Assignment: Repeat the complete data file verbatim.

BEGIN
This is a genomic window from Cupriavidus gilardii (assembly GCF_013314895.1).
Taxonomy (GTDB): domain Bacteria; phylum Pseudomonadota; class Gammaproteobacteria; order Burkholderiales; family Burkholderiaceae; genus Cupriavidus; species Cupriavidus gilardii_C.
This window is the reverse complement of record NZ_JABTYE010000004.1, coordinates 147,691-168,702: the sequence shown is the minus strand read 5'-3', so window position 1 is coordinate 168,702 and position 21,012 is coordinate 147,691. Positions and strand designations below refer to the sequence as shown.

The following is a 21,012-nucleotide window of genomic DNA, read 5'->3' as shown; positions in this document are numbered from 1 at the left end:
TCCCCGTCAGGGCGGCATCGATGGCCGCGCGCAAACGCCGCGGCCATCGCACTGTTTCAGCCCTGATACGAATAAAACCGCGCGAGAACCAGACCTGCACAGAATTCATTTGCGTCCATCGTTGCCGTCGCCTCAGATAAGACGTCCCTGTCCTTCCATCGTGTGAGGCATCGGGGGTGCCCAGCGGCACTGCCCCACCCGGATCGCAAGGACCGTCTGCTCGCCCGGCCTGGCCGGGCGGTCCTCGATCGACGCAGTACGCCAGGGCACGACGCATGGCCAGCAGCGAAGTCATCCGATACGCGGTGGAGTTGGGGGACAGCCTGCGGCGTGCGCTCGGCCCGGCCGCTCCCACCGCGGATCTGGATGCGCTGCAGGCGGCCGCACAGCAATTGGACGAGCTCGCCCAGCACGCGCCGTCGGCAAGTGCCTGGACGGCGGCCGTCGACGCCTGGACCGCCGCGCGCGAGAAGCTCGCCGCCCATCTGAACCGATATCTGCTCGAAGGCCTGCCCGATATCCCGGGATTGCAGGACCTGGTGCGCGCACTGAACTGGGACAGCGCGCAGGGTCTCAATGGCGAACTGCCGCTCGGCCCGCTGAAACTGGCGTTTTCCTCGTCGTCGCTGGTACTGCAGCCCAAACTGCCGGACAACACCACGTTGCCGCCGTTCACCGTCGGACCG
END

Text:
This is a genomic window from Cupriavidus gilardii (assembly GCF_013314895.1).
Taxonomy (GTDB): domain Bacteria; phylum Pseudomonadota; class Gammaproteobacteria; order Burkholderiales; family Burkholderiaceae; genus Cupriavidus; species Cupriavidus gilardii_C.
This window is the reverse complement of record NZ_JABTYE010000004.1, coordinates 147,691-168,702: the sequence shown is the minus strand read 5'-3', so window position 1 is coordinate 168,702 and position 21,012 is coordinate 147,691. Positions and strand designations below refer to the sequence as shown.

The following is a 21,012-nucleotide window of genomic DNA, read 5'->3' as shown; positions in this document are numbered from 1 at the left end:
TCCCCGTCAGGGCGGCATCGATGGCCGCGCGCAAACGCCGCGGCCATCGCACTGTTTCAGCCCTGATACGAATAAAACCGCGCGAGAACCAGACCTGCACAGAATTCATTTGCGTCCATCGTTGCCGTCGCCTCAGATAAGACGTCCCTGTCCTTCCATCGTGTGAGGCATCGGGGGTGCCCAGCGGCACTGCCCCACCCGGATCGCAAGGACCGTCTGCTCGCCCGGCCTGGCCGGGCGGTCCTCGATCGACGCAGTACGCCAGGGCACGACGCATGGCCAGCAGCGAAGTCATCCGATACGCGGTGGAGTTGGGGGACAGCCTGCGGCGTGCGCTCGGCCCGGCCGCTCCCACCGCGGATCTGGATGCGCTGCAGGCGGCCGCACAGCAATTGGACGAGCTCGCCCAGCACGCGCCGTCGGCAAGTGCCTGGACGGCGGCCGTCGACGCCTGGACCGCCGCGCGCGAGAAGCTCGCCGCCCATCTGAACCGATATCTGCTCGAAGGCCTGCCCGATATCCCGGGATTGCAGGACCTGGTGCGCGCACTGAACTGGGACAGCGCGCAGGGTCTCAATGGCGAACTGCCGCTCGGCCCGCTGAAACTGGCGTTTTCCTCGTCGTCGCTGGTACTGCAGCCCAAACTGCCGGACAACACCACGTTGCCGCCGTTCACCGTCGGACCG